We must, however, never forget that education is profoundly political, and behind politics there is always economics. in South Africa, and throughout the world, herein lies the paradox. Good education creates skills, makes people employable, creating at very least a less unequal society. At its best it creates middle class societies where the income gap narrows considerably. Poor education creates the opposite. in our case, we have an economy where the vast majority of people are badly educated, with limited to no prospects of employability. this in turn means a small section of the population provide a tax base for the country, which means more limited state opportunities to provide better education, which means…
I think you see my point: poor education weakens the economy, which reduces the prospect for generating education opportunities that traps millions in a cycle of poverty. this is further exacerbated by mismanagement (the result of poor education) and corruption, the latter wasting— stealing—public resources that could be put into education.there is a cynical political logic to it: keep people poor, make them dependent on state hand-outs (patronage) and so keep them voting for you, and play a populist, nationalist, xenophobic ‘blame’ line to them to keep them on your side.
Everybody wants to have a higher education, but the big investment must be made at kindergarten level, where the brain begins to be shaped.
NO SHAME IN TECHNICAL SKILLS
Unfortunately, this logic wears thin quickly. moreover, others can play this line: new populist opposition parties and movements like ‘fees must fall’ can arise, using the same tactics and making inroads into the same constituency. this is true of Zuma’s South Africa and trump’s United States.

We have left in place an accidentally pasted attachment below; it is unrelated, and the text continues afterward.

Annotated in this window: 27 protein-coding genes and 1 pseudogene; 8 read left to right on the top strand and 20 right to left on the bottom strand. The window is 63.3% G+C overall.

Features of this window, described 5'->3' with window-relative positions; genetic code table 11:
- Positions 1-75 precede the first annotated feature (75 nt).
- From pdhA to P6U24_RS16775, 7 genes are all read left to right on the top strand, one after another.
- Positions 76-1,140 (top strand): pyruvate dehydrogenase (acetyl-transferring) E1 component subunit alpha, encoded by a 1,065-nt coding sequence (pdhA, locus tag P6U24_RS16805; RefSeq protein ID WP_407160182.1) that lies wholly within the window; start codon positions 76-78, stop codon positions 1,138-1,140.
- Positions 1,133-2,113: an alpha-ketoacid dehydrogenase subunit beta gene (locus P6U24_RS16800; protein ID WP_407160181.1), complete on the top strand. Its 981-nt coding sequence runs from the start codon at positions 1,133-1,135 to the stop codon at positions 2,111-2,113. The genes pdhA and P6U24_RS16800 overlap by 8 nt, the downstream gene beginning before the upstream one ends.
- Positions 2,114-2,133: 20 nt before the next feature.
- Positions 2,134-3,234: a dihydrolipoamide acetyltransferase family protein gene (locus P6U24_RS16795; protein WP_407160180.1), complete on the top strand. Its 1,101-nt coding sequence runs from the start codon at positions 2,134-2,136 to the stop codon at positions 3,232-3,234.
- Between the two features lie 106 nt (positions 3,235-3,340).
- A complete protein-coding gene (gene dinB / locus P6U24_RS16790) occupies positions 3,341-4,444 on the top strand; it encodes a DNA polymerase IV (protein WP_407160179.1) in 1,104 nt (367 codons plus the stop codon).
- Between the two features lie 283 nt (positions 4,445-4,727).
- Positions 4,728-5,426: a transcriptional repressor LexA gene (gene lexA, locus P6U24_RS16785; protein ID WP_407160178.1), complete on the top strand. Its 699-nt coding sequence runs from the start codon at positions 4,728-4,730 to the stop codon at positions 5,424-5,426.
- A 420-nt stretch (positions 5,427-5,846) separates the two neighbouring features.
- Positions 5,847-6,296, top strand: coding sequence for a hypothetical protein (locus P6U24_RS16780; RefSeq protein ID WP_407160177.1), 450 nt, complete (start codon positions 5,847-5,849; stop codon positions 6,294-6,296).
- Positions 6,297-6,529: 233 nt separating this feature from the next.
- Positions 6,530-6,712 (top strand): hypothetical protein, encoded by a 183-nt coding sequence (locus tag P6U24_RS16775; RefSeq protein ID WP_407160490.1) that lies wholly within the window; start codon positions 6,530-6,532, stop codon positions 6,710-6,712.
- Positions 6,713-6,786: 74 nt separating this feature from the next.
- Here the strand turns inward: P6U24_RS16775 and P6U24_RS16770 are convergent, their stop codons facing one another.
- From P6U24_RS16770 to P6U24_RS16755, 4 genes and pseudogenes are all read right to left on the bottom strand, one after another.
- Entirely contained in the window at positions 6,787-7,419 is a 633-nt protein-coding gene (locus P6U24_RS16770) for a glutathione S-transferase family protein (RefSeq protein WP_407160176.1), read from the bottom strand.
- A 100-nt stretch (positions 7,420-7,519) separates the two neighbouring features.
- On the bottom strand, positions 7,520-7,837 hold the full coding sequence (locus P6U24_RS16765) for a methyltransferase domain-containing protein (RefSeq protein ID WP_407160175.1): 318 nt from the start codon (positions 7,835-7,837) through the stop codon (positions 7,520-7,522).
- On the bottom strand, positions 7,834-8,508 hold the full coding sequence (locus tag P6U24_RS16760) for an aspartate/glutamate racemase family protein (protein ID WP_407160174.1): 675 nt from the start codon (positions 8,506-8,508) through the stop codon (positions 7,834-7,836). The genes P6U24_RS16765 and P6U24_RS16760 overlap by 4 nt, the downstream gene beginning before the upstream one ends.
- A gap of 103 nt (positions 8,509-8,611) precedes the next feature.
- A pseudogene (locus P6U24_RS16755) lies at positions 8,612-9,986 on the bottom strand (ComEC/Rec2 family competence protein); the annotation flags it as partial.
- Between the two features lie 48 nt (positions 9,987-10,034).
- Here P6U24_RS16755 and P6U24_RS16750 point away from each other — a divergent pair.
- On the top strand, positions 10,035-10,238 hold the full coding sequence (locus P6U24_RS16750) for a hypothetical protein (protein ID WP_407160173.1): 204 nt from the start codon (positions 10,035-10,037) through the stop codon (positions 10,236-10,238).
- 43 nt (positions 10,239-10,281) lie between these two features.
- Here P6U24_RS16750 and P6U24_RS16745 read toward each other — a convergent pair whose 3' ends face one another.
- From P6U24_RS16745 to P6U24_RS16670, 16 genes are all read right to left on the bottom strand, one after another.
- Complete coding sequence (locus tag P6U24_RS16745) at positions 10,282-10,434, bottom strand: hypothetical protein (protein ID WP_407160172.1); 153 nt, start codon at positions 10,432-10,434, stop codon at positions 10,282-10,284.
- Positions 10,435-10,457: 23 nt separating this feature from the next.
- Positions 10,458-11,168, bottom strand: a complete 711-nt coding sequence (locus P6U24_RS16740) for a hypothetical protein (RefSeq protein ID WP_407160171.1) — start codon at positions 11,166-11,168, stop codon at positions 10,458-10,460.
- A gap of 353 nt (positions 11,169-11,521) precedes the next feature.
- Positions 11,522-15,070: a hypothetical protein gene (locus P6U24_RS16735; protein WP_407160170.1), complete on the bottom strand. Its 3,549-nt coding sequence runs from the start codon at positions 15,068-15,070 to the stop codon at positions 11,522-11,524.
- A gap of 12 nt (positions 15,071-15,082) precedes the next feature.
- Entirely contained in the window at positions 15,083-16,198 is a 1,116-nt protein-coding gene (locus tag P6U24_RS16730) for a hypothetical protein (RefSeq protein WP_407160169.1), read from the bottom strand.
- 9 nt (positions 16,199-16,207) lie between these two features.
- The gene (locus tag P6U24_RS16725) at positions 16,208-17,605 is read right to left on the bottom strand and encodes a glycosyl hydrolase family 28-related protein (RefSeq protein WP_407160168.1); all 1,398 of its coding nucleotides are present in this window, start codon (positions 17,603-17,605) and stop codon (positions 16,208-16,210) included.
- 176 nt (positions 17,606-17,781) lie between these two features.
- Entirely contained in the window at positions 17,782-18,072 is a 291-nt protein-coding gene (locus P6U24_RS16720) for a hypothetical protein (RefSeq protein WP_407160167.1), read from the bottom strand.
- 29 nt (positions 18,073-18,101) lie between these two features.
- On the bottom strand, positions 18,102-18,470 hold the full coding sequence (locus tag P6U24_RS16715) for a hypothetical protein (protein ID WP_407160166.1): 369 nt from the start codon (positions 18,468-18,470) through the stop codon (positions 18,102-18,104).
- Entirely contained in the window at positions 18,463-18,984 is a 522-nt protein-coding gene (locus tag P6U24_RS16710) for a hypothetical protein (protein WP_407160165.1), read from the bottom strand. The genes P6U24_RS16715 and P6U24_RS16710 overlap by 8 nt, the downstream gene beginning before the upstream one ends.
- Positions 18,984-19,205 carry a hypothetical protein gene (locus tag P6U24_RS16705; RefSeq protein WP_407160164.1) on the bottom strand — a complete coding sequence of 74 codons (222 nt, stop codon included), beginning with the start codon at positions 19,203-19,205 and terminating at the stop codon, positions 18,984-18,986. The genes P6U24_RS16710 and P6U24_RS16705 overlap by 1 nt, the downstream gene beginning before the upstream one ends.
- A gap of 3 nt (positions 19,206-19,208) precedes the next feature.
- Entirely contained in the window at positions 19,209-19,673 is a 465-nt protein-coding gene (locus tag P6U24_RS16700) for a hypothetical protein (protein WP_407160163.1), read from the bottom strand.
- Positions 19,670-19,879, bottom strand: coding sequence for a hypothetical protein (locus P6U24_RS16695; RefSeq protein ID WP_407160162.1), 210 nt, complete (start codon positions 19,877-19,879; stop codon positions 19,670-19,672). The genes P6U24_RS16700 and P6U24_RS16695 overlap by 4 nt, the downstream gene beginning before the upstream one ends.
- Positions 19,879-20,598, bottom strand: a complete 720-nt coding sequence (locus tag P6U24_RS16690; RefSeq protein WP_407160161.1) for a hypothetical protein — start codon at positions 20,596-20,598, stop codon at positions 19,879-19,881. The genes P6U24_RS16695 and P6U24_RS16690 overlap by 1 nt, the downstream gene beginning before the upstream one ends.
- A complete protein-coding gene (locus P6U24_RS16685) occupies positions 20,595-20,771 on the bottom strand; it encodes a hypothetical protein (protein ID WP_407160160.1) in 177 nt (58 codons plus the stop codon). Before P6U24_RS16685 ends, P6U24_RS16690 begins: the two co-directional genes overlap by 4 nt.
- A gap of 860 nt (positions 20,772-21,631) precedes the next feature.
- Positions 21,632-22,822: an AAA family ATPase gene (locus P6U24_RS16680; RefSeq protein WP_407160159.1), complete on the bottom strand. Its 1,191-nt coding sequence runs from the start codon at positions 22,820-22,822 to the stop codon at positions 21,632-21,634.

What then needs to be done about education? the education system must be overhauled. by this i do not mean spending billions on commissions and white papers and other things beloved of bureaucrats and education theorists the world over. Curricula must be implemented. this means that teachers must teach and students must study. teachers must do their job, get to school on time, and teach. State obsession with lesson plans must always be secondary to getting good results. teachers unions must not be allowed to hijack education (as they do in many countries): teachers are public servants (even in private schools) who serve the common good.
Naturally they must be well rewarded; excellent results should be incentivised. bad teachers, especially absentees, child abusers and those who arrive to class drunk, should simply be fired and legal action taken against them. they should not be protected by their unions. Parents must also take responsibility for their children’s education—not, as we’ve seen in some school boards in the United States, by determining what their children learn or don’t learn according to some conservative religious or cultural agenda, but by seeing that their children do their job: learning. Parents are the first line of discipline. they should cultivate self-discipline in their children, including the discipline of study.